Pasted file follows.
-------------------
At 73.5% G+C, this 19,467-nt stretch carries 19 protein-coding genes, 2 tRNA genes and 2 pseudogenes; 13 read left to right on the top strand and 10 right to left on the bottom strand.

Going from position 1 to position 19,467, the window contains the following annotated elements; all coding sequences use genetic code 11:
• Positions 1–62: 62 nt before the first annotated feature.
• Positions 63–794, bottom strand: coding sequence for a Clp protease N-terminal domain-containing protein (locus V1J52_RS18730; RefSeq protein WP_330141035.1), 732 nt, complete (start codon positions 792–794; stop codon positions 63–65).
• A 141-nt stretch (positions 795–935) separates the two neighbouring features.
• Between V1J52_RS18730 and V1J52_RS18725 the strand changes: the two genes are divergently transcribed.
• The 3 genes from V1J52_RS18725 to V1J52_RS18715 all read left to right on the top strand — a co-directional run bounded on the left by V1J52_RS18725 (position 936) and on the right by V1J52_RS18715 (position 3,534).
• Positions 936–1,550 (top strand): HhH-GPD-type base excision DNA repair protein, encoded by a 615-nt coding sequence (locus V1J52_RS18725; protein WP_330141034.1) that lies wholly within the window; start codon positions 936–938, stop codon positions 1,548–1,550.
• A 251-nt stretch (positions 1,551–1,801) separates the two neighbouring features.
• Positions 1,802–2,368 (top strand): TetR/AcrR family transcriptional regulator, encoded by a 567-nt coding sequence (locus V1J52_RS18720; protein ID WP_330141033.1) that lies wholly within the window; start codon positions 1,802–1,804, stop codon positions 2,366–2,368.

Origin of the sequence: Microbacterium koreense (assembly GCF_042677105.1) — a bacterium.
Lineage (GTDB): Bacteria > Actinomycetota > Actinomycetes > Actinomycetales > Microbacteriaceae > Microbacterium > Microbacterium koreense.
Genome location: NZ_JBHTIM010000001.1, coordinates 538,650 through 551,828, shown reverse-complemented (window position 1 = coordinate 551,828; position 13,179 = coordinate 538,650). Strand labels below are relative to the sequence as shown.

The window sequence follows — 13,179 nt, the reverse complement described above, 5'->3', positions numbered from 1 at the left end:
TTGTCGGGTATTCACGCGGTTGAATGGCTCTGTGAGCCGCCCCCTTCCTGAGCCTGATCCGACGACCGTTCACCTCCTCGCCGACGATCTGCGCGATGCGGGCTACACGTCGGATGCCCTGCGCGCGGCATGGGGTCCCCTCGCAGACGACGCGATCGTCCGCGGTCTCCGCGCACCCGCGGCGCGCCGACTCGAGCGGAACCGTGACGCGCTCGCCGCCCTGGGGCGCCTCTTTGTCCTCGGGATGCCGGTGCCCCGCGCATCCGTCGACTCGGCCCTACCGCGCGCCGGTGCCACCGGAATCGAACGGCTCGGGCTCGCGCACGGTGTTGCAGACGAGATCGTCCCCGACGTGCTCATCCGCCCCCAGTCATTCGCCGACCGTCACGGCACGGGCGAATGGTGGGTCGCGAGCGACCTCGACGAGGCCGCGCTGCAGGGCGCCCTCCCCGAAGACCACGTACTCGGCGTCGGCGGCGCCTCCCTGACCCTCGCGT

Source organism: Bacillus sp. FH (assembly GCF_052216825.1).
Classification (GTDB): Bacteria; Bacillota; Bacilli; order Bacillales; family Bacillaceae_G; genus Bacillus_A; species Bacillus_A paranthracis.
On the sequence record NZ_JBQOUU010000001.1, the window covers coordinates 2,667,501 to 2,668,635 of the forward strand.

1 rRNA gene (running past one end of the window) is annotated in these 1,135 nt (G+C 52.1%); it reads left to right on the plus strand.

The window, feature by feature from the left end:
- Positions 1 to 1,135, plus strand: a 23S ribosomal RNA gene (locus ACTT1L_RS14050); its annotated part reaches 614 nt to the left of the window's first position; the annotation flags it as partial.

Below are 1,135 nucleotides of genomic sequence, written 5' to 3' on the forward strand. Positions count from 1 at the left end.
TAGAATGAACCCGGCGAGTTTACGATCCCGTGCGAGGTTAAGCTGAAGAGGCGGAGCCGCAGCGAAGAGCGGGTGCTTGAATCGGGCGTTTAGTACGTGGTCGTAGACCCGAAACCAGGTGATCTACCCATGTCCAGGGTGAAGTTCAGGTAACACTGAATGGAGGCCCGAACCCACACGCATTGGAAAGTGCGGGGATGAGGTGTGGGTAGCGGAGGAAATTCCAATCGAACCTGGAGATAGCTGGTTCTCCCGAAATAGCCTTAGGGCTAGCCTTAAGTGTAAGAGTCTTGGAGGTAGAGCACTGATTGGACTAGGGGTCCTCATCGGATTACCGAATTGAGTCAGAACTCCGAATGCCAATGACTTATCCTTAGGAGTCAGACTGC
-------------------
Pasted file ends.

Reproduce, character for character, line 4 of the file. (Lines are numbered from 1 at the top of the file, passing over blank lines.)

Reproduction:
• Positions 63–794, bottom strand: coding sequence for a Clp protease N-terminal domain-containing protein (locus V1J52_RS18730; RefSeq protein WP_330141035.1), 732 nt, complete (start codon positions 792–794; stop codon positions 63–65).